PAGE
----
golf


bigwinisland.jpg  I will never walk another 18 holes of golf again in my lifetime.  I know on some courses walking isn’t even permitted, but for a below average golfer, walking should never be allowed on any course. 

I have a few friends that believe golf is a non-physical sport and requires little, if any, physical conditioning.  Little do they realize that the best golfers in the world engage in some sort of strength and/or conditioning, and the ones that don’t consistently train, rarely finish high on the leaderboards.  All physical activities require some sort of general physical preparedness, golf is physical, it is an activity, and you better be prepared.  Watching athletes on television has a tendency of making things look relatively easy while  novice athletes have a misconception in regards to the amount of hard-work and effort required to play on a professional level. 

Lets take into consideration that some of us are decent to bad players, in other words, we are lucky if we play bogey golf.  For a novice golfer let’s add in the fact that you have to swing the club with extreme effort at least 2 times per hole, and on par 5’s sometimes three heavy effort swings.  Now we’ll add in the fact that, if you’re not on the tour or a scratch golfer, you have to play out of trouble most of the time.  Golf courses measure the distances from the tee box to the green., in other words, they don’t zig-zag throughout the course on each individual hole like I do.  (I guess it’s a way of getting my moneys worth)  I actually considered doing the math on how I can turn a standard 5500 yard course into over 8000 yards.  Needless to say, I hit the ball hard, I hit long, and I don’t play very well, which means, I am all over the place.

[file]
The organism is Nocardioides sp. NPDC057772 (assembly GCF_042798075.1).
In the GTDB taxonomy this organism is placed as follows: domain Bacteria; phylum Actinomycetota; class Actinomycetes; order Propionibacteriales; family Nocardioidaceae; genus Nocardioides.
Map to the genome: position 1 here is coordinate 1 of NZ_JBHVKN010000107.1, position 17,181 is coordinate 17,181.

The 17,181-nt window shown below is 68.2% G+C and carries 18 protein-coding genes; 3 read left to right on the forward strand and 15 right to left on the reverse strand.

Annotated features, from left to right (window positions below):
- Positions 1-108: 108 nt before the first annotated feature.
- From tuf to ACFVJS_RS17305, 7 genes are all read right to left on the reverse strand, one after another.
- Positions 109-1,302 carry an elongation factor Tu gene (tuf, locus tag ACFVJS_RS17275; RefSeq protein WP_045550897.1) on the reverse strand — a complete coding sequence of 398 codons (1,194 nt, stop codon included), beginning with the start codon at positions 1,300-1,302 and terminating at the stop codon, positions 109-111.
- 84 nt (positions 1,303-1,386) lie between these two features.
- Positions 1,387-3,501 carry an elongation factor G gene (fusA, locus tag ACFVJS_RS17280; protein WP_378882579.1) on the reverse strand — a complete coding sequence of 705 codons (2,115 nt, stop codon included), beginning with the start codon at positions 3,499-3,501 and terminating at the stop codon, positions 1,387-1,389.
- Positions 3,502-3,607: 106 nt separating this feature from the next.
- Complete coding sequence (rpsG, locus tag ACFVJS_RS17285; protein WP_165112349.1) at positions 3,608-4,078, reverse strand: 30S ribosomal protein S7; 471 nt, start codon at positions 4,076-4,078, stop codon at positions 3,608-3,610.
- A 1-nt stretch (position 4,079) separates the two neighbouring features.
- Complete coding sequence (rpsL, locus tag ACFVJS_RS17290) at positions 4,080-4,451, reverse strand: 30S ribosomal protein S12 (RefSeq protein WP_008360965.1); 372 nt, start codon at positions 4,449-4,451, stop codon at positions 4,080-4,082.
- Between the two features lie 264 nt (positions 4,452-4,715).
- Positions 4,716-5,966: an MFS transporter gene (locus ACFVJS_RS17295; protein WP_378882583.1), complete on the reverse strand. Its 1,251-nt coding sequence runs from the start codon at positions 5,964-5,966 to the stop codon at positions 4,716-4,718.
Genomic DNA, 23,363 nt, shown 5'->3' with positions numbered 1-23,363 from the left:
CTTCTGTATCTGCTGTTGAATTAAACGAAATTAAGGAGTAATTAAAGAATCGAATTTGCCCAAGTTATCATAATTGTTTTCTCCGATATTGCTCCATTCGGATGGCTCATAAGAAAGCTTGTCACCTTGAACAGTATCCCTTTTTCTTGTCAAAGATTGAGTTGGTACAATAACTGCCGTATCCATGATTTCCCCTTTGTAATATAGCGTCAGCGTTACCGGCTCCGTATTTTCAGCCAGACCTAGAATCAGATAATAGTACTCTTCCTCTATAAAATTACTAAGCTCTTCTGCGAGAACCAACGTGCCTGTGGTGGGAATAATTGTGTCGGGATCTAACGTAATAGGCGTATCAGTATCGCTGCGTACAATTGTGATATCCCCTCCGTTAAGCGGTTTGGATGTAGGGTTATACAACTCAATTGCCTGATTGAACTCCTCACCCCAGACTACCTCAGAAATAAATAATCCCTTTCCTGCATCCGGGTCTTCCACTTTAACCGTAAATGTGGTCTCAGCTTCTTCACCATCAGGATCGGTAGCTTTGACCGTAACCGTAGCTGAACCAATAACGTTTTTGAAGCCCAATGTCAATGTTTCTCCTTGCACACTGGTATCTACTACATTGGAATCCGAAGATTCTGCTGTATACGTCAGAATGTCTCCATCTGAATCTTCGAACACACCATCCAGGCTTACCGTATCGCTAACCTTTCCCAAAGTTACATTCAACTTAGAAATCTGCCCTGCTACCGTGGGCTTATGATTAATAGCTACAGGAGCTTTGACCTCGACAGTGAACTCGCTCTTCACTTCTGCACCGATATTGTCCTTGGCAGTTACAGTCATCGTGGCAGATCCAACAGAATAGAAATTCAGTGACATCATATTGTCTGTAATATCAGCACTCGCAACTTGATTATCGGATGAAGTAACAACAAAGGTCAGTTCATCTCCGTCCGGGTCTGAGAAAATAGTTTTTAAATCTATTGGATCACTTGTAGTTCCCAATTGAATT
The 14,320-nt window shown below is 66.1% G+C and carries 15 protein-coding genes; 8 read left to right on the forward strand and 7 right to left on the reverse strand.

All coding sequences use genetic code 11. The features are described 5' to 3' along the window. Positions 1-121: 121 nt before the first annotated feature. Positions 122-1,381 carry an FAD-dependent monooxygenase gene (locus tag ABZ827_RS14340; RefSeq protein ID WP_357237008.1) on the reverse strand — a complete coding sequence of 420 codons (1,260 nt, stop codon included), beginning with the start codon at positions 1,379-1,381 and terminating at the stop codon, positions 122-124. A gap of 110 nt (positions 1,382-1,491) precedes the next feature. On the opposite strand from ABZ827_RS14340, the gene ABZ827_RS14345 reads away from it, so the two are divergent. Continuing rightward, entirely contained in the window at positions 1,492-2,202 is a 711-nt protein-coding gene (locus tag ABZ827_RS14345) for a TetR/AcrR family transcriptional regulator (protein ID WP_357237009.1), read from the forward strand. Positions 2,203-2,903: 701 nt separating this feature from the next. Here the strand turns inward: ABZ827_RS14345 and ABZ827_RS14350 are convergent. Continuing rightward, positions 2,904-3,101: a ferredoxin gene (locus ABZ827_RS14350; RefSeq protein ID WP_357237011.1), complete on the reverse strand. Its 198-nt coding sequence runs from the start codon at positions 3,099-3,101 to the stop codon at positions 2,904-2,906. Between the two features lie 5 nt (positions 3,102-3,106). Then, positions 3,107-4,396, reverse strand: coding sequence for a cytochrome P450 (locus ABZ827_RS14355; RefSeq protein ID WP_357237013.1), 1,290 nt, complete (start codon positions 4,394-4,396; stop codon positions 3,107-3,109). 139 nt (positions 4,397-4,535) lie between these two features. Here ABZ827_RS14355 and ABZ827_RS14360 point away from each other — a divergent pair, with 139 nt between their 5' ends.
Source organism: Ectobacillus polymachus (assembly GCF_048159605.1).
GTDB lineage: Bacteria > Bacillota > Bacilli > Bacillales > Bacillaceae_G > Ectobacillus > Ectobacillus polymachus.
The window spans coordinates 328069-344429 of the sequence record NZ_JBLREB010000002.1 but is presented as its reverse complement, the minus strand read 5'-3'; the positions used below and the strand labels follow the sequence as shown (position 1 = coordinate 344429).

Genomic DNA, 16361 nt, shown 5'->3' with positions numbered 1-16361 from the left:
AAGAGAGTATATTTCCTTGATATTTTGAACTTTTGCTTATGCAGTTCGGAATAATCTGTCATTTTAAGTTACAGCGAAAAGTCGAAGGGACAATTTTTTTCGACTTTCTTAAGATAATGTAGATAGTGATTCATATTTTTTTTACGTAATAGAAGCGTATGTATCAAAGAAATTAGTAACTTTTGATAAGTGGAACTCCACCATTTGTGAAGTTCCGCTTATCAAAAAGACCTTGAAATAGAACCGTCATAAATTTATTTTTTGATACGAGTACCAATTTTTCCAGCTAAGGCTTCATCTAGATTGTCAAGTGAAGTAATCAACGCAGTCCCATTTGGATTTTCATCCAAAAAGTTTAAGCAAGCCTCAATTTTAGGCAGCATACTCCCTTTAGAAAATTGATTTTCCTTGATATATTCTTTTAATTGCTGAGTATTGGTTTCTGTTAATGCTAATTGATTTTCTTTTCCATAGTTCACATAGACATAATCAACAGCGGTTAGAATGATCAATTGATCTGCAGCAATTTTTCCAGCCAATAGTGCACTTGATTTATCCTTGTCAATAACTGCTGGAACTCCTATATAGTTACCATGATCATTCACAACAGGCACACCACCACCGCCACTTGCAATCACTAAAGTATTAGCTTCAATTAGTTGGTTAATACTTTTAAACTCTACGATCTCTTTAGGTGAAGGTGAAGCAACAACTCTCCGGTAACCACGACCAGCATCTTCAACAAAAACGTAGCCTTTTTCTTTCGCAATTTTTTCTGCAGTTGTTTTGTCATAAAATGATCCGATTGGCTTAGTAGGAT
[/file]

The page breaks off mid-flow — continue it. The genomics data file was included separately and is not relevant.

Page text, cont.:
Whenever a sport or a game has a large prize pool or hefty salaries you’d best believe that most players stay in some sort of shape.  Could golfers be in better conditioning?  Probably!  However, the same goes for most athletes in every other sport. 

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LIFT HARD!  TRAIN HARD!

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I had to post this because my mother just totally annoyed me by telling my daughter that stretch bands are good for women because they don’t give you manly muscles.  I want to make it clear right now, bands develop muscle and they are not isolated for women only.  Where did she hear that?  My mother is 60 years old and I know for a fact that I have exposed the “manly muscle” myth to her.  My point here is, if you don’t know what you’re talking about, please do not engage in conversations if you don’t have facts. 

bodybuilder.jpgMyth #5: Women should focus on performing aerobic activities because weight training will give them a “manly” appearance.

This myth just won’t go away, mainly because of bodybuilding magazines. People associate females who strength-train with the female bodybuilders pictured in bodybuilding magazines. Professional female bodybuilders usually resemble men because of the massive amount of anabolic, androgenic drugs they consume. However, these “females” shouldn’t be confused with drug-free women who incorporate resistance training into their fitness programs. The next time that this topic comes up, remember the following facts: 1) Much of the difference in muscle mass between males and females is attributed to hormones, specifically, Testosterone. On average, men produce ten times more Testosterone than females. Unless you’re a female who’s taking anabolic steroids or other male hormones, lifting weights will not make you look like a man! It’s actually harder for most females to build muscle compared to their male counterparts. 2) There’s also a difference in muscle mass distribution between men and women, especially in the upper body. If you do build a significant amount of muscle, you still won’t look masculine. So, it’s important to remember that male hormones and muscle mass distribution are the two main reasons that men usually carry more muscle than woman. Ladies, get in the weightroom!

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J. Defranco           #5 of Top Ten Traininig Myths

LIFT HARD!  TRAIN HARD! 

www.fitnessgenerator.com/mcgheetraining